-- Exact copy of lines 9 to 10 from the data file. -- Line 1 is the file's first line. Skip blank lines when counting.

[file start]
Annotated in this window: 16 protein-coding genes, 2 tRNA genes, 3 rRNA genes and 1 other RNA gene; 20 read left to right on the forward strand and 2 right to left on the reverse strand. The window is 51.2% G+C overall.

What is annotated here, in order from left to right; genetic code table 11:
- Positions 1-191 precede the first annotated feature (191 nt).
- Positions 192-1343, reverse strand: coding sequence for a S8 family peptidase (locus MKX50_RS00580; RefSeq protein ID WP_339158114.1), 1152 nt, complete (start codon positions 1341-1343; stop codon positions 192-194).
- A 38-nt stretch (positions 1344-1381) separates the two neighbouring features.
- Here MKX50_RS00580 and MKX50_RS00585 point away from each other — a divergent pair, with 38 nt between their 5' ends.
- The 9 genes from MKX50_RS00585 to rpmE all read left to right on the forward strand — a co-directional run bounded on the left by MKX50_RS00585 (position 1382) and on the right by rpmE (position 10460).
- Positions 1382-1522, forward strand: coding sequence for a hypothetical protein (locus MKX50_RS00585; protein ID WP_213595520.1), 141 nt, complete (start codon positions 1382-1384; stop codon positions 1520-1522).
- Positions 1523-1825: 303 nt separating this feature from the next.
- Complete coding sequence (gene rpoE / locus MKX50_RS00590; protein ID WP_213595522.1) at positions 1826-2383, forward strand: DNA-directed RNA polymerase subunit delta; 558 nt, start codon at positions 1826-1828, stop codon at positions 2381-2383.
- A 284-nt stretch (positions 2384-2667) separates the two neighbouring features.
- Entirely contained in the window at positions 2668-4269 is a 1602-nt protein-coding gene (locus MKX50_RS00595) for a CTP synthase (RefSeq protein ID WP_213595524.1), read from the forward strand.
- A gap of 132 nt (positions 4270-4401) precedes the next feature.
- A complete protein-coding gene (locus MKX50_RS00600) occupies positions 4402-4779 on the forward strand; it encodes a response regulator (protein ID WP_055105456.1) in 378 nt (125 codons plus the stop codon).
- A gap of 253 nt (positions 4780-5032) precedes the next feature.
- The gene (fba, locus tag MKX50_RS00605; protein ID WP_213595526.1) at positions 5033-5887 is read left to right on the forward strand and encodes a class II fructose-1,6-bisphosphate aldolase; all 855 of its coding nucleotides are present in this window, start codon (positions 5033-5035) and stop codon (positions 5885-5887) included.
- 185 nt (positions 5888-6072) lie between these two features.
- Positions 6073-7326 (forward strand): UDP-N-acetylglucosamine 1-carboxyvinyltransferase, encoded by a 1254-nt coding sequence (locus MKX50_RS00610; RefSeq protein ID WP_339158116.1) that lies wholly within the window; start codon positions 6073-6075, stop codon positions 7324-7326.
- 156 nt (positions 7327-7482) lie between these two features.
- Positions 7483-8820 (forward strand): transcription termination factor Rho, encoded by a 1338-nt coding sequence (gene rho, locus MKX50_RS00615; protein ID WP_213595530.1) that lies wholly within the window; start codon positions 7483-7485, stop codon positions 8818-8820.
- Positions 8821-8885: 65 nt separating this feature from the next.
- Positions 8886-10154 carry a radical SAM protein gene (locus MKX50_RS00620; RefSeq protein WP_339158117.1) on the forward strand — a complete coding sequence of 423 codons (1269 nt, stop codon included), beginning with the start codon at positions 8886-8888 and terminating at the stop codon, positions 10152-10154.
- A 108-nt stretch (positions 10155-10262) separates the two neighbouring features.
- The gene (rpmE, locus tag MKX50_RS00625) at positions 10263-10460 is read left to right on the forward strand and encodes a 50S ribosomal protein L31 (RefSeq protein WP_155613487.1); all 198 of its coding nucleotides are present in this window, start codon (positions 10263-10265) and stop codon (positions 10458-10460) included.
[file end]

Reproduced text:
- Positions 1523-1825: 303 nt separating this feature from the next.
- Complete coding sequence (gene rpoE / locus MKX50_RS00590; protein ID WP_213595522.1) at positions 1826-2383, forward strand: DNA-directed RNA polymerase subunit delta; 558 nt, start codon at positions 1826-1828, stop codon at positions 2381-2383.